What is Online Advertising and How Does It Work?

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Put in few words, online advertisement is a way of delivering market messages over the Internet. But the variations are many, and we are going to look at them one by one:

  • Search engine results page
  • Banner ads
  • Rich (interactive) media ads
  • Social network advertisement
  • Interstitial ads and hyperstitial ads
  • Email marketing (including spam)

To start with the basics. Most of the online advertisement styles above are delivered by an ad server. Ad serving describes the technique that takes place when you see ads on different webpages.

The ad servers use several different methods to optimize ad positioning online, including:

  • Behavioural targeting: Looks at a web user’s online behaviour. For example, if you have previously visited car rental webpages, ads about car rental will show up on other websites as well.
  • Contextual targeting: If you are reading an article about fishing, you will get a related ad. Maybe one about fishing rods. The ad server uses the content (the words) provided in the article to select relevant ads.
We will also throw in some examples of how ad server usage can go, frankly, horribly wrong.

Search engine results page

Have you noticed that sometimes when you search using Google, there are a few links in the top with another background colour? These are actually not search results, but sponsored ads.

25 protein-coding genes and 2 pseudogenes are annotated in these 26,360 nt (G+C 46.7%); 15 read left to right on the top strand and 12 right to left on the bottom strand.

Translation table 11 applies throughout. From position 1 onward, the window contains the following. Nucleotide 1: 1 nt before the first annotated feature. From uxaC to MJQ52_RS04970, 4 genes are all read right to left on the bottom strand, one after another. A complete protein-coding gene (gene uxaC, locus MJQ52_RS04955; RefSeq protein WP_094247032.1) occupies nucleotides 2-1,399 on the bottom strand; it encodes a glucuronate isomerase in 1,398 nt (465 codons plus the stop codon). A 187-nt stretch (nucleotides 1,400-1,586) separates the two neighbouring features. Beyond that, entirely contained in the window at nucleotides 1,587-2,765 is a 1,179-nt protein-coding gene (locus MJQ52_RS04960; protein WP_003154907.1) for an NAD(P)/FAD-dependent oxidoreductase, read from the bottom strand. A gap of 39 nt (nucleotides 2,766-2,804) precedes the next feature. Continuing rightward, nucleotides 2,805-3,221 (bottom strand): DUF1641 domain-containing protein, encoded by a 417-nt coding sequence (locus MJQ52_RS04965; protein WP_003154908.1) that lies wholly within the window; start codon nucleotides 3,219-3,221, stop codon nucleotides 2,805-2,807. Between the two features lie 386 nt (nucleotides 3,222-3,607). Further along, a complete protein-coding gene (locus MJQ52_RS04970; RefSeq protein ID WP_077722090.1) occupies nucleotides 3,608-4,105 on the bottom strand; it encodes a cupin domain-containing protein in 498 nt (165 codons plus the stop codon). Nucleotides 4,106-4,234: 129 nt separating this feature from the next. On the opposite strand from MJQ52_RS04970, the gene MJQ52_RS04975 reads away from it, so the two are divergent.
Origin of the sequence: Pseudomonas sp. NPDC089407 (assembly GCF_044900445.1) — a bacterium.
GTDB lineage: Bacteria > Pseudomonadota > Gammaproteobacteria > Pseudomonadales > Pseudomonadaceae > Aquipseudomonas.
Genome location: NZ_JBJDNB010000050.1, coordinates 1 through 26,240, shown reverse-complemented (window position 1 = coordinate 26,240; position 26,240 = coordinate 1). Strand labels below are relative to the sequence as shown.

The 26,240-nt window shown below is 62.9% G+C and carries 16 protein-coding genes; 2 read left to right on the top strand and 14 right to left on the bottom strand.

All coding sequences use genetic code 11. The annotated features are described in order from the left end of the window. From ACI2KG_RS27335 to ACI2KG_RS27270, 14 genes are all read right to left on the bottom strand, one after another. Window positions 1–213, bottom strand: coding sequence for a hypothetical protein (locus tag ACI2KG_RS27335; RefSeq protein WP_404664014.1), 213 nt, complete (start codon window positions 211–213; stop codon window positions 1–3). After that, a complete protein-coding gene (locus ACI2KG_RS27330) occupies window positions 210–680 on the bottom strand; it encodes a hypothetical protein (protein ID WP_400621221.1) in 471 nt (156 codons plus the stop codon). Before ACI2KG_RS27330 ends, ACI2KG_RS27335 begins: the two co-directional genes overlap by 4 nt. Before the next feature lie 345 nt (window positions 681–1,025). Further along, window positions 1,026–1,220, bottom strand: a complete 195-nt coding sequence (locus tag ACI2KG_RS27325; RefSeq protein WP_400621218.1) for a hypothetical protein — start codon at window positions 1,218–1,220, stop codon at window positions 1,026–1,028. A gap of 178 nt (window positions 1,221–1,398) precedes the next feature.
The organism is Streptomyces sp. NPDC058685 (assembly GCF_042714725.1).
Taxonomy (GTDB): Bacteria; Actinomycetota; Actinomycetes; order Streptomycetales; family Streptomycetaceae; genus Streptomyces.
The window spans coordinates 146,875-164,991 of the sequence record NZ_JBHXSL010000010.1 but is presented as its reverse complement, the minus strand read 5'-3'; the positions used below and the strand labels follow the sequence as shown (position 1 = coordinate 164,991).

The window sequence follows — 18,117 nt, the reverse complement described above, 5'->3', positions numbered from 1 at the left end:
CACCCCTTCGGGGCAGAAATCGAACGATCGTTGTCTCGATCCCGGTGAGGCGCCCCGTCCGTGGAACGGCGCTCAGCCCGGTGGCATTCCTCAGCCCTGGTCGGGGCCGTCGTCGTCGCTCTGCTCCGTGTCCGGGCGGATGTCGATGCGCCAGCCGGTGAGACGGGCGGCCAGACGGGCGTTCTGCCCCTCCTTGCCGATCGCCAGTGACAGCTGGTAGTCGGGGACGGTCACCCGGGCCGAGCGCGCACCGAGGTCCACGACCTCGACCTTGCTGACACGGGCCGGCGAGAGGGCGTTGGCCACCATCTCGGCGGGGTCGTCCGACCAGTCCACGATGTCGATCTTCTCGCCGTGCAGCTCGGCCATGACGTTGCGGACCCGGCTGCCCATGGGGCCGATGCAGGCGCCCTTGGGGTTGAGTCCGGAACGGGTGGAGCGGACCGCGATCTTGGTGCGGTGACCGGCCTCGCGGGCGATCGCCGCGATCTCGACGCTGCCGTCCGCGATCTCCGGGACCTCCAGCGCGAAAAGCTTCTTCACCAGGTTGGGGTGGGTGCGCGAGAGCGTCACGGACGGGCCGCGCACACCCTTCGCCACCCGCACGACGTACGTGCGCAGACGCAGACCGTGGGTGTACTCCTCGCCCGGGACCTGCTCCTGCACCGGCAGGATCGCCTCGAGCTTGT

Image of Search engine results page
An example of search engine results page ads, responding to search keywords.

The webpages listed when you preform a search depends on what words you have typed into the search box. They work as keywords. All mayor search engines use a series of metrics to decide which webpages are relevant.

To show up on top, websites pay the search engines to have their sites appear if certain words are entered (as seen in the image above). Depending on how often a specific word, or series of words, are written – the price to appear increases.

Banner ads

A banner ad is an online ad delivered by an ad server. The ad is a clickable image, that serves as a link to the homepage of the advertiser.

The advertiser counts the number of visits generated by users clicking their banner ad and send the content provider a small amount of money, usually a fraction of a US dollar.

Online ad blockers

Many web users find online ads annoying. That is why most web browsers offer the option to block pup-ups (images that pop up in separate browser windows, on top of the webpage you are viewing). Also, it has been made possible to block content from certain webpages.

Some online browsers actually allow extensions that block banners (and other) ads:

Image of AdBlock for Chrome extension
AdBlock for Chrome removes (almost) all online banners.

Rich (interactive) media ads

The rich media ads are very similar to banner ads, but are interactive. Viewers can sometimes browse different products, or play a game before they are taken to the webpage/company behind the ad.